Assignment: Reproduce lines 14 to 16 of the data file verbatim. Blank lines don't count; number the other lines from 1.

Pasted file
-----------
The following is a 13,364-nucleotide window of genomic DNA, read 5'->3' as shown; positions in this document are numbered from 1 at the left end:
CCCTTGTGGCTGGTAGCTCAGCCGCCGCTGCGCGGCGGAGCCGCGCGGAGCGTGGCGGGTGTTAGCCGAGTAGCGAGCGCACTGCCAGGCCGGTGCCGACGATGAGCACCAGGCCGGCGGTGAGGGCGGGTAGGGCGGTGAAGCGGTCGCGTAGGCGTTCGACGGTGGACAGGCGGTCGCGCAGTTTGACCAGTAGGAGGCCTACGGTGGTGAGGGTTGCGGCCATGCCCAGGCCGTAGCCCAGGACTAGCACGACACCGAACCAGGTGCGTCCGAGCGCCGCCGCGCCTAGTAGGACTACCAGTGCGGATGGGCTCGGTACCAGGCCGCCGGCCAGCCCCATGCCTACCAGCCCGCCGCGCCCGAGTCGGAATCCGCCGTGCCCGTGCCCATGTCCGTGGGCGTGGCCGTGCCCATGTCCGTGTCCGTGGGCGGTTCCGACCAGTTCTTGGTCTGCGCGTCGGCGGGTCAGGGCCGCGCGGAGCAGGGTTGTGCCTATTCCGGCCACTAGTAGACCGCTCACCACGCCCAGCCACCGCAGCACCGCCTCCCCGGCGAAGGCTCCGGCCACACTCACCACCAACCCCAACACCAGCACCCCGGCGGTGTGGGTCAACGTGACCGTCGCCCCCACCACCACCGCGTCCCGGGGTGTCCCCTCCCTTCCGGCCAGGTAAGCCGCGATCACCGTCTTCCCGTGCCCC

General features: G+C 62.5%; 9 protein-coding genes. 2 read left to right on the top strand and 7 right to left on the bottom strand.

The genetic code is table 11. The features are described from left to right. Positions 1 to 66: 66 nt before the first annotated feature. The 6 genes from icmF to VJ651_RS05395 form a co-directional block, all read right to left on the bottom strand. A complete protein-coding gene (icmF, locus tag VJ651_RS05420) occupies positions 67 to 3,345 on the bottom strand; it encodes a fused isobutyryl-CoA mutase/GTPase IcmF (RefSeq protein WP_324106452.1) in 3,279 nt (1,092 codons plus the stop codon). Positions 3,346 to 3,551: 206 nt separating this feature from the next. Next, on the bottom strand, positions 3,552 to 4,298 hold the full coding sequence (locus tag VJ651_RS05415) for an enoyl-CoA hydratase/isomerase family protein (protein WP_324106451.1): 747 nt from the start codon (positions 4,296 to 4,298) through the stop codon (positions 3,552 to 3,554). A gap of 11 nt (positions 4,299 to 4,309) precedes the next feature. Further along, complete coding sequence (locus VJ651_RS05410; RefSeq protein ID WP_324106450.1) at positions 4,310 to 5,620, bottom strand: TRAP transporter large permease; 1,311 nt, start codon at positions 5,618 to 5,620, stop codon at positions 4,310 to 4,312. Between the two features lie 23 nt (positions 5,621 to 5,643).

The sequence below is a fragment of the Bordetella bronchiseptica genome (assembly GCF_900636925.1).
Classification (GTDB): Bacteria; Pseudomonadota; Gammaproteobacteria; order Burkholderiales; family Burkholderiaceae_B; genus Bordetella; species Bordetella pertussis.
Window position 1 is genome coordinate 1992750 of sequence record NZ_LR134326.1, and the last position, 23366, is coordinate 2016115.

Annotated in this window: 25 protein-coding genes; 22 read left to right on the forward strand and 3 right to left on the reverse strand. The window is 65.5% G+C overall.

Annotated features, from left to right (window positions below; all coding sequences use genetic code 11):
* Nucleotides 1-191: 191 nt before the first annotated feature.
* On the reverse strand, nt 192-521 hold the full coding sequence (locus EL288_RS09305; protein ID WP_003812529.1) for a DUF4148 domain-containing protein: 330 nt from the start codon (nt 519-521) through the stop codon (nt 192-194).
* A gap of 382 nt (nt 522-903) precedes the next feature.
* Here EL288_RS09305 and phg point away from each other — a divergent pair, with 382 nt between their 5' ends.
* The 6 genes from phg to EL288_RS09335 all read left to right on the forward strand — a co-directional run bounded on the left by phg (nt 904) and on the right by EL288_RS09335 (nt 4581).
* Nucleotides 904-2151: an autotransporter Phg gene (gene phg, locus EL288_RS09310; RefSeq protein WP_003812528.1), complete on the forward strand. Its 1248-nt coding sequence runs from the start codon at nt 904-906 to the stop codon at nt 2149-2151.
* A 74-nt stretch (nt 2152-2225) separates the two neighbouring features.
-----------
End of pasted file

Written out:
* The 6 genes from phg to EL288_RS09335 all read left to right on the forward strand — a co-directional run bounded on the left by phg (nt 904) and on the right by EL288_RS09335 (nt 4581).
* Nucleotides 904-2151: an autotransporter Phg gene (gene phg, locus EL288_RS09310; RefSeq protein WP_003812528.1), complete on the forward strand. Its 1248-nt coding sequence runs from the start codon at nt 904-906 to the stop codon at nt 2149-2151.
* A 74-nt stretch (nt 2152-2225) separates the two neighbouring features.